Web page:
name email state company company_rev
Joe joe@abc.om CA ABC 1000
Jack jack@hbo.com CA HBO 30000

These rows will be expressed as a list of hashes:

[
  {
    'name' => 'Joe',
    'email' => 'joe@abc.com',
    'state' => 'CA',
    'company' => 'ABC',
    'company_rev' => 1000
  },
  {
    'name' => 'Jack',
    'email' => 'jack@hbo.com',
    'state' => 'CA',
    'company' => 'HBO',
    'company_rev' => 30000
  }
]
Example of compound where formula

A compound WHERE formula will retrieve only the rows that matches all the conditions.

contacts.where('state': 'CA', 'company_revenue >=": 10000)

will returns the following rows:

name email state company company_rev
Jack jack@hbo.com CA HBO 30000

These rows will be expressed as a list of hashes:

[
  {
    'name' => 'Jack',
    'email' => 'jack@hbo.com',
    'state' => 'CA',
    'company' => 'HBO',
    'company_rev' => 30000
  }
]
Example of multiple matches

You can filter out records based on a particular field against more than 1 value. This is done by passing an array value in the WHERE condition.

contacts.where('company': ['ABC','HBO'])

This WHERE condition will return rows where the company is either ABC or HBO:

name email state company company_rev
Joe joe@abc.om CA ABC 1000
Jack jack@hbo.com CA HBO 30000

These rows will be returned as a list of hashes.

[
  {
    'name' => 'Joe',
    'email' => 'joe@abc.com',
    'state' => 'CA',
    'company' => 'ABC',
    'company_rev' => 1000
  },
  {
    'name' => 'Jack',
    'email' => 'jack@hbo.com',
    'state' => 'CA',
    'company' => 'HBO',
    'company_rev' => 30000
  }
]
Example where condition with pattern matching

You can also filter out records using regex. This is done by passing a regex instead of a string.

contacts.where('name': /^Jo/)

This WHERE condition will return rows where the name starts with Jo:

name email state company company_rev
Joe joe@abc.om CA ABC 1000
Joan joan@nbc.com MA NBC 10000

These rows will be expressed as a list of hashes:

[
  {
    'name' => 'Joe',
    'email' => 'joe@abc.com',
    'state' => 'CA',
    'company' => 'ABC',
    'company_rev' => 1000
  },
  {
    'name' => 'Joan',
    'email' => 'joan@nbc.com',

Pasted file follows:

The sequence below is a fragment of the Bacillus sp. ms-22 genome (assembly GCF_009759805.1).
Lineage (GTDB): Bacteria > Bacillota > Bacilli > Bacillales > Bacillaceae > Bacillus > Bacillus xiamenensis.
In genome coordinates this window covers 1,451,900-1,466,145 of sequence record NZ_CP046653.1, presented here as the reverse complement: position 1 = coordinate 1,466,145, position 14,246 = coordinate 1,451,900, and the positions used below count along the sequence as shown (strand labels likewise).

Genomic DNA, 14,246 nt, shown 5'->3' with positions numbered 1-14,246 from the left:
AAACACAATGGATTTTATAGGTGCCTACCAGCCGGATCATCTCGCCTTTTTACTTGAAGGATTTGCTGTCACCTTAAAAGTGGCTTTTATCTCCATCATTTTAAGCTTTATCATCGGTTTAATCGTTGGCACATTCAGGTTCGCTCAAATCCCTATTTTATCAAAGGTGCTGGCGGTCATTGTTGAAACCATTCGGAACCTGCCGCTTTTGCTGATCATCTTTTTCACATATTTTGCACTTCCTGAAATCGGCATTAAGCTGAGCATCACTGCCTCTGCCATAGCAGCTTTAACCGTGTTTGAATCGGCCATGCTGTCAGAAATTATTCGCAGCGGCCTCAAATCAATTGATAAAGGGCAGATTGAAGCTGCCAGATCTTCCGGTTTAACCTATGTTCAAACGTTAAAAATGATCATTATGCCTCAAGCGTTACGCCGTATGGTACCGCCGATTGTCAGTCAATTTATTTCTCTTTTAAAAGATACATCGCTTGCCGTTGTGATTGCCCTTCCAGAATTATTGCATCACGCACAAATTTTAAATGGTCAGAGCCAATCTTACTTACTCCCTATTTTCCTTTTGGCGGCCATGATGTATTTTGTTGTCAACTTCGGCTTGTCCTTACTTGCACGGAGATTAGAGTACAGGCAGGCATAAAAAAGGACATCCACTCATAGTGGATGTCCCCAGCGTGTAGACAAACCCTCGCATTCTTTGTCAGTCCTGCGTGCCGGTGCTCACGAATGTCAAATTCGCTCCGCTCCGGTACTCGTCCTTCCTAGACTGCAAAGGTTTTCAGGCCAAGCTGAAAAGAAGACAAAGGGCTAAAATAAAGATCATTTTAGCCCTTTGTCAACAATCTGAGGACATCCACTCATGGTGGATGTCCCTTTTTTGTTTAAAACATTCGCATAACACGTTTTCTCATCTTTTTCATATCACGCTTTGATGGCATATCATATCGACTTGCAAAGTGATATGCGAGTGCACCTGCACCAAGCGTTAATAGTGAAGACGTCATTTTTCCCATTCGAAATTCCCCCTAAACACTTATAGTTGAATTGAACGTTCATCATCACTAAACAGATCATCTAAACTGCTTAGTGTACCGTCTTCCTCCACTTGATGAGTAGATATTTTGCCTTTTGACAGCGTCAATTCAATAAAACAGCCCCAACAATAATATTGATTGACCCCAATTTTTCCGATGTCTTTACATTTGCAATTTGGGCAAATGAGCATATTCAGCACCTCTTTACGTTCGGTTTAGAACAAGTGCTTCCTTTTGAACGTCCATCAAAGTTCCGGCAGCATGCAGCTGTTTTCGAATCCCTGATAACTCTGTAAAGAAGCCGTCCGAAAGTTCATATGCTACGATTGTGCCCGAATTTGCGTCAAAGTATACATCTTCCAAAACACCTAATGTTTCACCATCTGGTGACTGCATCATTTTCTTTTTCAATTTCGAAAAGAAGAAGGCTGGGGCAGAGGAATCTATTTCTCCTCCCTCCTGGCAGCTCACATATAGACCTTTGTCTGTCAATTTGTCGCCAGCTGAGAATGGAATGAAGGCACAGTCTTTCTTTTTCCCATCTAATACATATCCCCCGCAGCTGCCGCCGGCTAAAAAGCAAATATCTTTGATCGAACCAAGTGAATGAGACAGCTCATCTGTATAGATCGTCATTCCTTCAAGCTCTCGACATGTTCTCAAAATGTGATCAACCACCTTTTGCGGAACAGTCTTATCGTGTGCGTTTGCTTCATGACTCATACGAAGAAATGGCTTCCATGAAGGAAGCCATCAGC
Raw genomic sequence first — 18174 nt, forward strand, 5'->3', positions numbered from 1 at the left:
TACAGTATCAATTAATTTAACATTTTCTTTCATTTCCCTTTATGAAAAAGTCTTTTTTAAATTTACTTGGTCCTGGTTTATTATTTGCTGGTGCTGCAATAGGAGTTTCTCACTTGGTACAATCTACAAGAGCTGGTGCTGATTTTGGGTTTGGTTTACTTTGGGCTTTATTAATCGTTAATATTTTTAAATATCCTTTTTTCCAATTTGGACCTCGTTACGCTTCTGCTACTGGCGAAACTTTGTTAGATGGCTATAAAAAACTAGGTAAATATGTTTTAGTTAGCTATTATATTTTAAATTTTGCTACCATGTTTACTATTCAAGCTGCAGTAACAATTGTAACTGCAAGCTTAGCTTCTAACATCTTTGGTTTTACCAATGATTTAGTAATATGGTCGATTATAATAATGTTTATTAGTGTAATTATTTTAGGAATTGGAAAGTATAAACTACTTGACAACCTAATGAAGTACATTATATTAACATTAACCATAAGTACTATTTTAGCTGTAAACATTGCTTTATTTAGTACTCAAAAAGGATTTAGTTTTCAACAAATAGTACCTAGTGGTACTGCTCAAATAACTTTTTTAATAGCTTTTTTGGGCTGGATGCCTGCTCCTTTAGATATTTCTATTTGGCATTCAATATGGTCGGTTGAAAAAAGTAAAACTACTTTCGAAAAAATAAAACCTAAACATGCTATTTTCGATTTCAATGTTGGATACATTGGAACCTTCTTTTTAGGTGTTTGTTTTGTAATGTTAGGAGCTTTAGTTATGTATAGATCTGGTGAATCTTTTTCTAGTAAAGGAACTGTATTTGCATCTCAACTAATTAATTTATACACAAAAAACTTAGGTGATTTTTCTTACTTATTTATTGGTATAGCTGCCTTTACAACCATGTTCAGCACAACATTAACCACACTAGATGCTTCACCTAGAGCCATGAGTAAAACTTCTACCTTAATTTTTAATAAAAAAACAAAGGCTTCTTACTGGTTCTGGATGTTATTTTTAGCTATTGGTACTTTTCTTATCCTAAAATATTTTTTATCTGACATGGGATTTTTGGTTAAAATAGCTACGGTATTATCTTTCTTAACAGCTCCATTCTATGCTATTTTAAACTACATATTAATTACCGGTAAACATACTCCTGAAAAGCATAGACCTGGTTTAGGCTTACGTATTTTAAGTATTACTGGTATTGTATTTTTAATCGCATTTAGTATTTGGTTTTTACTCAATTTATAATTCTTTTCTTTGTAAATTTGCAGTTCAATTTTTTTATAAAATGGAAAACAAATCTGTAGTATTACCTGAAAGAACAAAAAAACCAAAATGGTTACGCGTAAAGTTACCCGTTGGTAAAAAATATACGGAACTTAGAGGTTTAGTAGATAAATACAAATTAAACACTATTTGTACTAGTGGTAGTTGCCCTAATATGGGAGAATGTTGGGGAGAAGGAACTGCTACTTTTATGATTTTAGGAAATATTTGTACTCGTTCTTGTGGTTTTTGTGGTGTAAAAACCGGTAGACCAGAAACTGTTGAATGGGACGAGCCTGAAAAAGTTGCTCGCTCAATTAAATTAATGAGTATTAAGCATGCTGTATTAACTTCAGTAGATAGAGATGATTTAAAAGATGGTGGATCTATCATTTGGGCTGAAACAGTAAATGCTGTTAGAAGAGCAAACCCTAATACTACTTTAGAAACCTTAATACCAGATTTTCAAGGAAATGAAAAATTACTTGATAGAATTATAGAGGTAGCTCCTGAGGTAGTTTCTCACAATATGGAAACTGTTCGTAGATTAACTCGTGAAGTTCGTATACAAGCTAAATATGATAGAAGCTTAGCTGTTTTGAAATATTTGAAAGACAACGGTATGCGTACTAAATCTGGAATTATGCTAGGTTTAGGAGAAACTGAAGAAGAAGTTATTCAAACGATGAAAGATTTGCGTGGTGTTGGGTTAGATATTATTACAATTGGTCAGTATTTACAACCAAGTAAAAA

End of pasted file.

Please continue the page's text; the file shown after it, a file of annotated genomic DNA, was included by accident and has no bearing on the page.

'state' => 'MA',
    'company' => 'NBC',
    'company_rev' => 10000
  }
]
Example where condition with pattern matching (using datapills)

You may use data pills within a regex pattern to dynamically change the string that you are matching. However, using variables in a regex pattern requires escaping within the regex expression.

For example: contacts.where(state: /#{ datapill }/)

The image below shows the method used to obtain all the 'Emails' in lookup table where the value in the 'State' column contains the string in the datapill from Salesforce, State | Step 2.

Datapill in regex expression Using datapills in regex expressions

Note: All regex metacharacters will need to be escaped if they should not be interpreted as metacharacters.

Example of chaining where conditions

If a series of WHERE conditions are chained, the formula evaluates each where condition in series.

contacts.where('state': 'CA').where('company_revenue >=': 10000) returns the following rows, which is the same as the compound where formula:

name email state company company_rev
Jack jack@hbo.com CA HBO 30000

In this case, however, the chaining will result in an intermediary array:

contacts.where('state': 'CA') first returns:

name email state company company_rev
Joe joe@abc.om CA ABC 1000
Jack jack@hbo.com CA HBO 30000

And .where('company_revenue >=': 10000) filters this intermediary array further to return only:

name email state company company_rev
Jack jack@hbo.com CA HBO 30000

Results will be expressed as a list of hashes:

[
  {
    'name' => 'Jack',
    'email' => 'jack@hbo.com',
    'state' => 'CA',